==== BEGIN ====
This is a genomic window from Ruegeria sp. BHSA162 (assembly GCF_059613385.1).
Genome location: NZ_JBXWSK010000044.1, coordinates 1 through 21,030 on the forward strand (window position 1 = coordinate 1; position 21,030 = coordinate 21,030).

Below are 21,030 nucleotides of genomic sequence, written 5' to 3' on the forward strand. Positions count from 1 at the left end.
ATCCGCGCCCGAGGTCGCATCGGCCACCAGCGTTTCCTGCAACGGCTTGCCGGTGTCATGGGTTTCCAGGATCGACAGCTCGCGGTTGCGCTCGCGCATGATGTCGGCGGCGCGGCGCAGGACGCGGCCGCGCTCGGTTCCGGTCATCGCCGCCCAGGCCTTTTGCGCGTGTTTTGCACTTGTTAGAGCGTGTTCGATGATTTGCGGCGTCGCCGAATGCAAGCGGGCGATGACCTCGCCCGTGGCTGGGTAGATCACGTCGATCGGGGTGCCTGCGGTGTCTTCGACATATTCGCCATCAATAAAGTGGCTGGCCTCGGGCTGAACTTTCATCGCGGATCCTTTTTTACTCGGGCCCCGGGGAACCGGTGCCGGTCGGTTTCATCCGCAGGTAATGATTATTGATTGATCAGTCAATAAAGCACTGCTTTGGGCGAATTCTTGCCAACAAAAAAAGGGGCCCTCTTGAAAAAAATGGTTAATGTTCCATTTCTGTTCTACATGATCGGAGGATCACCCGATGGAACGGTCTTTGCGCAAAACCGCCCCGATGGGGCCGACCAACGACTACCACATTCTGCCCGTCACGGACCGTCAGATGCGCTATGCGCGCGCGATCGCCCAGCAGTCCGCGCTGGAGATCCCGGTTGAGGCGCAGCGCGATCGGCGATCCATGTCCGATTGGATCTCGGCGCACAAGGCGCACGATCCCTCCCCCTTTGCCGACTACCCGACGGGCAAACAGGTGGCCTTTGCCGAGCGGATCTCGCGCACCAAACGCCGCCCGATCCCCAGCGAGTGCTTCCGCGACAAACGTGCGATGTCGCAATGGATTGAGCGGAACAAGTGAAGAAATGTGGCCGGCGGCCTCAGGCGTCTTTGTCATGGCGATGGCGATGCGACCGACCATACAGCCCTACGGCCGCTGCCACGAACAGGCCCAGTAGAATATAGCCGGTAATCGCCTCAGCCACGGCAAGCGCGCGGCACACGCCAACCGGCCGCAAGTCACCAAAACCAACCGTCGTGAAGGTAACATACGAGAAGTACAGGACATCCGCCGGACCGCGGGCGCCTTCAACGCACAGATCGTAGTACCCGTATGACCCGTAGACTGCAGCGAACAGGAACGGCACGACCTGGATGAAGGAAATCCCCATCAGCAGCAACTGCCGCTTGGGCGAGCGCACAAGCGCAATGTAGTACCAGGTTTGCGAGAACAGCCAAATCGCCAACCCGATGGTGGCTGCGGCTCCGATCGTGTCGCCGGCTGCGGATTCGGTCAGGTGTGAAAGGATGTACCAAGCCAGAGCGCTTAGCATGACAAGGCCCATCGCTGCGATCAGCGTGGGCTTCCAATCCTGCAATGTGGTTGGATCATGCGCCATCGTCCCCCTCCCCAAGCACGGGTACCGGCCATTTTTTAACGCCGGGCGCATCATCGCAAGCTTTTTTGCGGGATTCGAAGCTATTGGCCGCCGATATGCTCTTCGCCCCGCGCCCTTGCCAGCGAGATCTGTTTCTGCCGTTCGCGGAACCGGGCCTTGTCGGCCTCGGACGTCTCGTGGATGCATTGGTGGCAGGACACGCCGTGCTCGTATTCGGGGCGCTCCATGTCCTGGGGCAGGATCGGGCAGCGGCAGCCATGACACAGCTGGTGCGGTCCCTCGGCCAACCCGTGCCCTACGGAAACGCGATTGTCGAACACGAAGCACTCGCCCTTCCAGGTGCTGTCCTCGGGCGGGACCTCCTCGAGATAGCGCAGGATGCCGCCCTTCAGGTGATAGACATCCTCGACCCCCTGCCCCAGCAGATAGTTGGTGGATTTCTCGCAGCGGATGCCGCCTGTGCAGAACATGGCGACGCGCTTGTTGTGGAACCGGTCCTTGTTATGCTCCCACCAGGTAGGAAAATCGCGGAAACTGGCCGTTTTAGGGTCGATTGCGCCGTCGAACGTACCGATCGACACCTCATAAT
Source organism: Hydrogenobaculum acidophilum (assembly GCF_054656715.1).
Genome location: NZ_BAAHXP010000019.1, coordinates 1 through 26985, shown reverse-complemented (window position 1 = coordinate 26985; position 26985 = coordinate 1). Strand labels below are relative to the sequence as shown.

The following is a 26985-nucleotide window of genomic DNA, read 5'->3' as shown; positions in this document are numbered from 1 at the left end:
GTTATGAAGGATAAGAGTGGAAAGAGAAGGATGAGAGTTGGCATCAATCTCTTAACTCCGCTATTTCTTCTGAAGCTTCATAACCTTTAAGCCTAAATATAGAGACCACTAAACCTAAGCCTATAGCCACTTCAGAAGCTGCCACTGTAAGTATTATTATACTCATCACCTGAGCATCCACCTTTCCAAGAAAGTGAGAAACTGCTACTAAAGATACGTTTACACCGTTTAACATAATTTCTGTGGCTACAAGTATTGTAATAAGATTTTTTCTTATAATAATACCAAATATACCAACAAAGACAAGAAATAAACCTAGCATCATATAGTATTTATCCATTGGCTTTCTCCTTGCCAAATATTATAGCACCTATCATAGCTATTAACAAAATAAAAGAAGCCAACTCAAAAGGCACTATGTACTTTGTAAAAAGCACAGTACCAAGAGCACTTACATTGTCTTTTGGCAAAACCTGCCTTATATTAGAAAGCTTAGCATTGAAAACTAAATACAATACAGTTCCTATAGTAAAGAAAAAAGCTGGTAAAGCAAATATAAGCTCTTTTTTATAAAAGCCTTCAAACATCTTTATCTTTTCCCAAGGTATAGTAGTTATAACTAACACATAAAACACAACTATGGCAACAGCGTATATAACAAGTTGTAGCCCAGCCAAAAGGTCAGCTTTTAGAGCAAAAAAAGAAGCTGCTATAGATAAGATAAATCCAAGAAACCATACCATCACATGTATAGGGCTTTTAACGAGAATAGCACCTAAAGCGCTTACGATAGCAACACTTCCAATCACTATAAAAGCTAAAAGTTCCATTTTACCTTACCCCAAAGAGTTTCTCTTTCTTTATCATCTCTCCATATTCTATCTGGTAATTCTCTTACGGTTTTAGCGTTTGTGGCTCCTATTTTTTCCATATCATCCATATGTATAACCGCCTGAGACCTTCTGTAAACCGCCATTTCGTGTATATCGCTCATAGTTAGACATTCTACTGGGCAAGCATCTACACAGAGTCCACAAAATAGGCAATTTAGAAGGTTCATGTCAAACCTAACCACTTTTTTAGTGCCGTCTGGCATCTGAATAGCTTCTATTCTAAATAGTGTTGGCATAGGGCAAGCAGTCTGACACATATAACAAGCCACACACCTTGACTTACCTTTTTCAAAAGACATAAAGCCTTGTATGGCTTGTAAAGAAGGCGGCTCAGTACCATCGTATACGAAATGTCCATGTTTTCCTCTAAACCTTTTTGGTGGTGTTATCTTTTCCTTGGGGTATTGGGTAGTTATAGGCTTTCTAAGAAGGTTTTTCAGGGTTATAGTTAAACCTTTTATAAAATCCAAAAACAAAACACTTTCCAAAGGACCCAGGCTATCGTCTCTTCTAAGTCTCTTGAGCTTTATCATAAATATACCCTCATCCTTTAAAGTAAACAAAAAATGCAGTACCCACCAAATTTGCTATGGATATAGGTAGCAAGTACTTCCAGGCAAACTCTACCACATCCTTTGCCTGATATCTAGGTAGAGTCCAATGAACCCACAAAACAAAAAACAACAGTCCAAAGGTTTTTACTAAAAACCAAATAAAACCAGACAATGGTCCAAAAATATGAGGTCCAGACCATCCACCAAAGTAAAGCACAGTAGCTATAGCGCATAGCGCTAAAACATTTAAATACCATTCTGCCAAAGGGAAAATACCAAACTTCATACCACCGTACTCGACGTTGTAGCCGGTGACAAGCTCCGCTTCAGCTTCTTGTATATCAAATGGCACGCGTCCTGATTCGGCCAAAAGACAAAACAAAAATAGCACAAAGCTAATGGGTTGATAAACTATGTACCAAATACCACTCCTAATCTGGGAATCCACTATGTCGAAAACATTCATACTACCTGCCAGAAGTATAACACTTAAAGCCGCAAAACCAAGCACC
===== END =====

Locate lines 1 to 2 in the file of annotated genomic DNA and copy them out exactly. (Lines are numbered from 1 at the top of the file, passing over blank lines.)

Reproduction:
This is a genomic window from Ruegeria sp. BHSA162 (assembly GCF_059613385.1).
Genome location: NZ_JBXWSK010000044.1, coordinates 1 through 21,030 on the forward strand (window position 1 = coordinate 1; position 21,030 = coordinate 21,030).